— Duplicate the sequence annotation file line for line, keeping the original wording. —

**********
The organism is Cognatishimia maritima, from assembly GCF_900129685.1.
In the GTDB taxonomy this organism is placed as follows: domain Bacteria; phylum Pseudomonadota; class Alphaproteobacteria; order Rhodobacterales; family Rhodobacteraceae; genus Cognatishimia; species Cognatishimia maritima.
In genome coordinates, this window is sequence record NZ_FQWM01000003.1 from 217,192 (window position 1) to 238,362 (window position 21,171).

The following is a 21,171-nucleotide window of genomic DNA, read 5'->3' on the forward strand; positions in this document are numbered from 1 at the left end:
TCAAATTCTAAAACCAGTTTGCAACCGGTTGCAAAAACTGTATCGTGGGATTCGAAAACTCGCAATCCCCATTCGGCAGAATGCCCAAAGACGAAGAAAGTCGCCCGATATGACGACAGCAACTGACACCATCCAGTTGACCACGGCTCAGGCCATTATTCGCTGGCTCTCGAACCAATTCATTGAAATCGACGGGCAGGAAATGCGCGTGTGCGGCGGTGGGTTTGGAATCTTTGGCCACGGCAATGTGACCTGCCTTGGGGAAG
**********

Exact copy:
The organism is Cognatishimia maritima, from assembly GCF_900129685.1.
In the GTDB taxonomy this organism is placed as follows: domain Bacteria; phylum Pseudomonadota; class Alphaproteobacteria; order Rhodobacterales; family Rhodobacteraceae; genus Cognatishimia; species Cognatishimia maritima.
In genome coordinates, this window is sequence record NZ_FQWM01000003.1 from 217,192 (window position 1) to 238,362 (window position 21,171).

The following is a 21,171-nucleotide window of genomic DNA, read 5'->3' on the forward strand; positions in this document are numbered from 1 at the left end:
TCAAATTCTAAAACCAGTTTGCAACCGGTTGCAAAAACTGTATCGTGGGATTCGAAAACTCGCAATCCCCATTCGGCAGAATGCCCAAAGACGAAGAAAGTCGCCCGATATGACGACAGCAACTGACACCATCCAGTTGACCACGGCTCAGGCCATTATTCGCTGGCTCTCGAACCAATTCATTGAAATCGACGGGCAGGAAATGCGCGTGTGCGGCGGTGGGTTTGGAATCTTTGGCCACGGCAATGTGACCTGCCTTGGGGAAG